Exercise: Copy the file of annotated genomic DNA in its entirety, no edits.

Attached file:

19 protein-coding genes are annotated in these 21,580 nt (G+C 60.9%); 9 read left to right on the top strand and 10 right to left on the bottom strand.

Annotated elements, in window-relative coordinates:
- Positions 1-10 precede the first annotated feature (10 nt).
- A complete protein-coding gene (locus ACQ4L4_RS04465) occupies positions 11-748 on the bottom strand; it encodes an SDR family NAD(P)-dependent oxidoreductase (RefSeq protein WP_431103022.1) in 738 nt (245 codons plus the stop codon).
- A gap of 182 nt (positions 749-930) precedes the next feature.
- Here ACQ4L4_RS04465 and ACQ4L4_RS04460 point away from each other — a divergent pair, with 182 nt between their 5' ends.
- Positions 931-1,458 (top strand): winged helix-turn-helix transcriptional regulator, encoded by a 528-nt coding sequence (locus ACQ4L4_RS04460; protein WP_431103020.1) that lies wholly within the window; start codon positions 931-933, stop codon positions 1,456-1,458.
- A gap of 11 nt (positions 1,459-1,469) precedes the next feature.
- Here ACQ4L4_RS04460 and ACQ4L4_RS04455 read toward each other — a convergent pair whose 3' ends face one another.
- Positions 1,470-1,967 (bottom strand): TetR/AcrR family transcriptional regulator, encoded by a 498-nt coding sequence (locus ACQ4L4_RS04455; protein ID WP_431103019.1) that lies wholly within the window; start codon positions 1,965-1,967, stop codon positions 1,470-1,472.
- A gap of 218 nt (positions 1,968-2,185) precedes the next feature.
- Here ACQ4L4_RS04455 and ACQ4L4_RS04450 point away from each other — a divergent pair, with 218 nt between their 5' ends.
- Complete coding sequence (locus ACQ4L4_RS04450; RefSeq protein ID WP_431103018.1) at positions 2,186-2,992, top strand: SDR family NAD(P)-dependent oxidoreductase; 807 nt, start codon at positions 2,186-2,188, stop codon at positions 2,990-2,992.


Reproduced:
19 protein-coding genes are annotated in these 21,580 nt (G+C 60.9%); 9 read left to right on the top strand and 10 right to left on the bottom strand.

Annotated elements, in window-relative coordinates:
- Positions 1-10 precede the first annotated feature (10 nt).
- A complete protein-coding gene (locus ACQ4L4_RS04465) occupies positions 11-748 on the bottom strand; it encodes an SDR family NAD(P)-dependent oxidoreductase (RefSeq protein WP_431103022.1) in 738 nt (245 codons plus the stop codon).
- A gap of 182 nt (positions 749-930) precedes the next feature.
- Here ACQ4L4_RS04465 and ACQ4L4_RS04460 point away from each other — a divergent pair, with 182 nt between their 5' ends.
- Positions 931-1,458 (top strand): winged helix-turn-helix transcriptional regulator, encoded by a 528-nt coding sequence (locus ACQ4L4_RS04460; protein WP_431103020.1) that lies wholly within the window; start codon positions 931-933, stop codon positions 1,456-1,458.
- A gap of 11 nt (positions 1,459-1,469) precedes the next feature.
- Here ACQ4L4_RS04460 and ACQ4L4_RS04455 read toward each other — a convergent pair whose 3' ends face one another.
- Positions 1,470-1,967 (bottom strand): TetR/AcrR family transcriptional regulator, encoded by a 498-nt coding sequence (locus ACQ4L4_RS04455; protein ID WP_431103019.1) that lies wholly within the window; start codon positions 1,965-1,967, stop codon positions 1,470-1,472.
- A gap of 218 nt (positions 1,968-2,185) precedes the next feature.
- Here ACQ4L4_RS04455 and ACQ4L4_RS04450 point away from each other — a divergent pair, with 218 nt between their 5' ends.
- Complete coding sequence (locus ACQ4L4_RS04450; RefSeq protein ID WP_431103018.1) at positions 2,186-2,992, top strand: SDR family NAD(P)-dependent oxidoreductase; 807 nt, start codon at positions 2,186-2,188, stop codon at positions 2,990-2,992.